Saint Mary's University Writing Centre

Halifax, NS

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Teaching Register

Jennifer MacDonald


I recently came across this article from the BBC: “Slang banned from Croydon School to improve Student Speech” and immediately did a face palm on behalf of those school administrators. Not only does this make no sense from the perspective of teenage psychology (forbidden fruit becomes all the more tantalizing), but it ignores some of the most basic aspects of sociolinguistics, and is a waste of a wonderful teachable moment.

The idea of register is at the heart of most societal hand-wringing about youth today and the downfall of the English language. “Kids today don’t know how to speak/read/write/spell/communicate!” “They only know how to communicate in slang and txt speak!” ETC. But there’s nothing inherently wrong with slang and textspeak. They are simply examples of an informal register of speech, when used in the appropriate time and place among a the speech community of one’s peers there’s nothing…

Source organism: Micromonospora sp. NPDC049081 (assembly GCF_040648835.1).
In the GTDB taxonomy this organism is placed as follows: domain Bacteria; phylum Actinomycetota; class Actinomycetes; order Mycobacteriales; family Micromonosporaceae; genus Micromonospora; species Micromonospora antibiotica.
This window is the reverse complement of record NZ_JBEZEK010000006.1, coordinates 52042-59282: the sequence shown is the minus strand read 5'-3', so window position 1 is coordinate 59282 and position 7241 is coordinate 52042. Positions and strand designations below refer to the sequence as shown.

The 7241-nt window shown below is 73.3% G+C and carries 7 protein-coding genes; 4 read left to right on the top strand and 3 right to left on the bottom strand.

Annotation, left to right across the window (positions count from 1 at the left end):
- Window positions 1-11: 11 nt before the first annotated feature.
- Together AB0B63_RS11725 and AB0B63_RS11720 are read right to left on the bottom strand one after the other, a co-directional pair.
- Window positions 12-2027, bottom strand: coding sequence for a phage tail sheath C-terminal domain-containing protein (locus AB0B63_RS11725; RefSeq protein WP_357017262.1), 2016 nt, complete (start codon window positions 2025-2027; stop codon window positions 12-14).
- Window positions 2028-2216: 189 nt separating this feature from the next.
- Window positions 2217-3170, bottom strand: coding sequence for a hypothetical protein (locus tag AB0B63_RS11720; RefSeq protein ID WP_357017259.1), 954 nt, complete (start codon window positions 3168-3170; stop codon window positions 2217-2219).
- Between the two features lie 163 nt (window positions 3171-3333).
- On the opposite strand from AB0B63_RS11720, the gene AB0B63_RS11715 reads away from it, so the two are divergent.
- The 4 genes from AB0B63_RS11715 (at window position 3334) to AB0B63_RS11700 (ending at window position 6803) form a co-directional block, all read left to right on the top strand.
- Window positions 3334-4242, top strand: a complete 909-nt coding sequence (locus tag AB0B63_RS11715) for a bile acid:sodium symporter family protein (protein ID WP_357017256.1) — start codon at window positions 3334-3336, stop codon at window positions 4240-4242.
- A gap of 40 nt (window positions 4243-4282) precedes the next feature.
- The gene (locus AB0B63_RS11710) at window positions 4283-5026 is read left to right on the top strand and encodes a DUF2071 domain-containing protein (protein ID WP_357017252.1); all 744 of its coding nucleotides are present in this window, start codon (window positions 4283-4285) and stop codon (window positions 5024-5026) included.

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Working towards a transformative writing centre pedagogy

Writing in the Academy

I attended a really interesting seminar presentation last week by Cecilia Jacobs from Stellenbosch University near Cape Town on ‘academic literacies and the question of knowledge’ (this is also the title of a paper the talk was based on – well worth reading). One of the points she made, referring to a 2007 paper by Theresa Lillis and Mary Scott has really had me thinking, and is the subject of this post: that we need to move, in our academic literacy work, from a more ‘normative’ framing and practice to a more ‘transformative’ framing and practice.

Briefly, Lillis and Scott describe normative practices as those which are focused on identifying textual features or features of practice – genres/moves/’rules’/steps/forms etc – and inducting students into these so that they can become proficient and recognised as belonging to that community of practice. An example would be teaching students how to write argumentative…

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